The code used to create a basic webpage, also known as, Semantic HTML (hypertext markup language) is made up of tags that define different elements of a page and how they relate to one another. Semantic HTML uses header hierarchy — with header tags such as H1, H2, and H3 that visually distinguish headers from most to least important. This practice effectively signals to search engine crawlers and users what type of data is contained in different sections.

For example, your H1 tag should be positioned at the top of your page, reveal the purpose and nature of the content, and contain your primary keyword. Subsequent header tags should also reflect the relative importance of the different sections of your content.

Building your site’s content according to semantic markup structure ensures that the most important content on your site will be seen and indexed quickly by search engines. But, just as importantly, this semantic structure also makes your site more accessible, enabling all users to make full use of your site’s features.


SEO-friendly URLs help search engines and users alike understand what your content is about and how it’s relevant to their searches. The most effective URLs are short, easy to read, and include descriptive keywords; you can further optimize by executing on the following:

  • Including page-specific target keywords
  • Using hyphens to separate words
  • Avoiding underscores
  • Using clear, simple language

3) Create Strategic Content

Creating strategic content that is engaging, informative, and valuable for your customers is vital to growing your online presence and improving your search engine rankings.

High-performing content is well-written, interests your target audience, and clarifies a given topic while keeping readers engaged.

Include internal links

Linking readers to other content on your website drives more internal traffic and keeps visitors engaged with your site longer. This additional traffic boosts rankings by signaling your site’s relevance and ease of use to search engines. Think about it: If you don’t link to your own web content, who will?

Leverage keywords

To keep your content clear and focused, center your content around one primary keyword. The keyword can be either short-tail or long-tail, and you should include it in your title tag, meta description, H1 header, and introductory paragraph.

Your primary keyword should also be weaved throughout the text, but keep in mind that search engines flag too much repetition of a keyword as a sign of low quality, which hurts rankings. Try synonyms, rephrasing, and pairing your primary keyword with LSI keywords to avoid sounding repetitive.

Boost conversions with CTAs

Clear calls to action (CTAs) are essential to getting your reader to make a desired move, whether your primary intent is to ask them to sign up for a newsletter, download an app, or simply share your article with a friend.

The most effective CTAs are relatively short, easy to understand, and well-placed on the page. Often, CTAs can be delivered in just a few words: “download now!”, “sign up,” or “subscribe today” are all examples of clear CTAs that accomplish their goals in a few short words.

You can further persuade your reader to take action by incorporating an offer with your CTA. For example, directives like “subscribe today and get 20% off!” or “sign up now for your chance to win!” add an urgency that transforms your CTA from an action to an incentive.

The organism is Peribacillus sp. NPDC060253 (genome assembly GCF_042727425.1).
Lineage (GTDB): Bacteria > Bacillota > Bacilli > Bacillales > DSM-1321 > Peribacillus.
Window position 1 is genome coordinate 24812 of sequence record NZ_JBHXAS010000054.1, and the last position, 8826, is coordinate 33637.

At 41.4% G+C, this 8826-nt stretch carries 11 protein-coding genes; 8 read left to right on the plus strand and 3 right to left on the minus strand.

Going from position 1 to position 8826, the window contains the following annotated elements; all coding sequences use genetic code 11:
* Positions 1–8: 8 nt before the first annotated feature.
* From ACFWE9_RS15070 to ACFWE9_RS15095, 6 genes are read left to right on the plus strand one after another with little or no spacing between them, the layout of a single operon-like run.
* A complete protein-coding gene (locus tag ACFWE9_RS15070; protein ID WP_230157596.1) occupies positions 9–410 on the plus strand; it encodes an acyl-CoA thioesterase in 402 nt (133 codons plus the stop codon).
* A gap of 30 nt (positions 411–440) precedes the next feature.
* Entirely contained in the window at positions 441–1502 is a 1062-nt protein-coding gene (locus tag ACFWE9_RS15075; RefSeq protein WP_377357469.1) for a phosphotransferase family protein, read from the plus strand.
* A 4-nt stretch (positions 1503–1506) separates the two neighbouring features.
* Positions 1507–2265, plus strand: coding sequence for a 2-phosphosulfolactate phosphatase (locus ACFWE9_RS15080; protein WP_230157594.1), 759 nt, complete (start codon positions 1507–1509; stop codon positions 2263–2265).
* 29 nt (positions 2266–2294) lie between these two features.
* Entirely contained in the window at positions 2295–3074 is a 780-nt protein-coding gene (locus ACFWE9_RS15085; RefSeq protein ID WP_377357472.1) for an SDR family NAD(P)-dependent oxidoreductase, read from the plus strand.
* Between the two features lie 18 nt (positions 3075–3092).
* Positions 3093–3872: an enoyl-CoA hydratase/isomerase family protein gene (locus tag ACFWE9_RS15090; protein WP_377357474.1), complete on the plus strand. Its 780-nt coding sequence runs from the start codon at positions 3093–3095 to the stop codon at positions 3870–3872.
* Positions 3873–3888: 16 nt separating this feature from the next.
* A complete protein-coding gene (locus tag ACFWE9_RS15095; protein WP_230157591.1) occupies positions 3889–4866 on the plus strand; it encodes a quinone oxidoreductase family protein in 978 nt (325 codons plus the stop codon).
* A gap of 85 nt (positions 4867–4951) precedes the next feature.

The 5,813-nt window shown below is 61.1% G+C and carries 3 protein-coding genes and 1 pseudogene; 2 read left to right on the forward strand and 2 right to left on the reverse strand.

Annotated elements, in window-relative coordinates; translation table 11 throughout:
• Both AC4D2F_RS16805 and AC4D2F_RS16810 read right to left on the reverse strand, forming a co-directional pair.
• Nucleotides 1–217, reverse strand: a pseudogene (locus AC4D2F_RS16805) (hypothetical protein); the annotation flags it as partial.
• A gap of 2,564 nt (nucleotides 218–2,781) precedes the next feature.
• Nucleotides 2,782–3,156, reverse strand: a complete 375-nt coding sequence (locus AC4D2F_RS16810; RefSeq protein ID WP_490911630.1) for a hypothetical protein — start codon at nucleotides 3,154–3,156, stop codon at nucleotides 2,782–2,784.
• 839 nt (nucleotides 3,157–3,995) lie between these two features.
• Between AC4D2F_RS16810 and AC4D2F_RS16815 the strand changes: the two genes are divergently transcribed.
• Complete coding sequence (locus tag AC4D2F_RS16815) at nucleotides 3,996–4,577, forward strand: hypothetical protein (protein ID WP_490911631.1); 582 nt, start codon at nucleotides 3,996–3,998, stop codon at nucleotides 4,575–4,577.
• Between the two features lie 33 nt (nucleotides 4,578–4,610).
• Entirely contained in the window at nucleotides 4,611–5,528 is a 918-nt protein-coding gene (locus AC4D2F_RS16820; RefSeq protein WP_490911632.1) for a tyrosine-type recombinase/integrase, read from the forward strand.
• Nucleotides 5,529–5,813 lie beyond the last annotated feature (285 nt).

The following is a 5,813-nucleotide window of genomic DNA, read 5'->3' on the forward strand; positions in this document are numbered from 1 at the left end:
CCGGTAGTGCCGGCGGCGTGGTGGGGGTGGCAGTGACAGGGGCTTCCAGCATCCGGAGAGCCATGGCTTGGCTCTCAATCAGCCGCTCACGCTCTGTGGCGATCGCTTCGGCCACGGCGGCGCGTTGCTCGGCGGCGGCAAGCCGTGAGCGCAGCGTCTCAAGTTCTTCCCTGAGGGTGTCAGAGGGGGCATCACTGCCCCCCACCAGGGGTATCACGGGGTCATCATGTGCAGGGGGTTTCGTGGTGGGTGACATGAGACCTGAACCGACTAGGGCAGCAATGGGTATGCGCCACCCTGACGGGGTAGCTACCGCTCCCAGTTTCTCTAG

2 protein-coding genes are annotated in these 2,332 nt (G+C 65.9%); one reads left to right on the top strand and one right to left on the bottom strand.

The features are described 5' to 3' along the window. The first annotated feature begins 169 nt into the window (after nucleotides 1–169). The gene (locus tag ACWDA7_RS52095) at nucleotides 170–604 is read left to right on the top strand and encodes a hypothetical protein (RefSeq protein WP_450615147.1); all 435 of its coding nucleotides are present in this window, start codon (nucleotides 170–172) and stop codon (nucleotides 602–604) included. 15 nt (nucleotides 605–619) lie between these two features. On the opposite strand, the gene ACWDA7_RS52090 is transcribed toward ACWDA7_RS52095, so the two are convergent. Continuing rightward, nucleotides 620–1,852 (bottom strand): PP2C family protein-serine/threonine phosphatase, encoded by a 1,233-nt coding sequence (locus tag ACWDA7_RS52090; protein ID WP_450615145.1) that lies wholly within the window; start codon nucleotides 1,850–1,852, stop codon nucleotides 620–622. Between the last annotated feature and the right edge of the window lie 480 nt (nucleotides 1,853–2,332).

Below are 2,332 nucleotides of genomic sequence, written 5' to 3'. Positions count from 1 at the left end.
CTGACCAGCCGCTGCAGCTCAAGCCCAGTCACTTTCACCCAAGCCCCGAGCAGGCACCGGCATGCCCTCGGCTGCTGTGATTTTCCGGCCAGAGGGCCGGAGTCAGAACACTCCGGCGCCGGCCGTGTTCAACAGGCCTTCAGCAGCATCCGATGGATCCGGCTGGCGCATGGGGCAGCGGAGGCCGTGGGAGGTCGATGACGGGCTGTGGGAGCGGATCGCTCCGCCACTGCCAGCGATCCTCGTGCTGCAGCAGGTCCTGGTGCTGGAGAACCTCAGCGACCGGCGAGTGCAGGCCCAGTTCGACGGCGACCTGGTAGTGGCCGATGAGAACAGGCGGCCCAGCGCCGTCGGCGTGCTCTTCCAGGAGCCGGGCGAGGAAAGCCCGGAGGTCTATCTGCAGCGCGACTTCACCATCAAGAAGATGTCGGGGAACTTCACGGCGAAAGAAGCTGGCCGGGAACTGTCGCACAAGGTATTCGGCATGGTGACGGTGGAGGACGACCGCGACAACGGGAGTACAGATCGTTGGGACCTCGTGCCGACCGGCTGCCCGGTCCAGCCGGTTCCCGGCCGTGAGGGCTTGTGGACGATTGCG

Improve rankings with frequent content updates

When creating content for your website, quality over quantity matters; however, the algorithm favors sites with fresh, updated content, so some frequency is key to boosting your site’s ranking.

When you don’t have the time or resources to do it yourself, consider hiring writers experienced in SEO-optimized content creation; often, this is the best way to secure a steady pipeline of well-crafted pieces for your website.

4) Build Backlinks

Backlinks, also known as incoming or inbound links, are hyperlinks that connect one website to another. Backlinks from other sites are virtual votes of confidence that expand your reach and build your authority – in the eyes of users and search engines alike.

However, not all backlinks are useful; along with quantity, search engines also take into account the quality of backlinks when ranking sites.

For a backlink to be effective, it should be:

  • From a recognized and authoritative site
  • Featured prominently on the page linking to you
  • Embedded as a “dofollow” link (this method allows search engines to get the full SEO value of the link)

Best practices for building quality backlinks to your site include:

  • Publishing original, high-quality blog content on your website
  • Boosting your visibility through social media forums
  • Linking to other sites in your content and asking the sources for backlinks in return
  • Guest posting on other sites and inserting your own links in the content

5) Understand Google’s Core Web Vitals

Core Web Vitals

Google’s core web vitals measure three specific page speed and user interaction metrics considered essential to the overall user experience of a website based on data from actual users:

  • LCP (Largest Contentful Paint)
  • FID (First Input Delay)
  • CLS (Cumulative Layout Shift)

Google has made page experience an official ranking factor, and these Core Web Vitals are an important aspect of that score. You can access this data by navigating to the ‘enhancements’ section of your Google Search Console and finding the Core Web Vitals data for your website.

Understanding what each of these factors measures – and how to improve your scores — is a key step to enhancing your ranking in search results. Whether you are in the process of a new website design and development or have an existing website, core web vitals can no longer be ignored.

LCP (Largest Contentful Paint)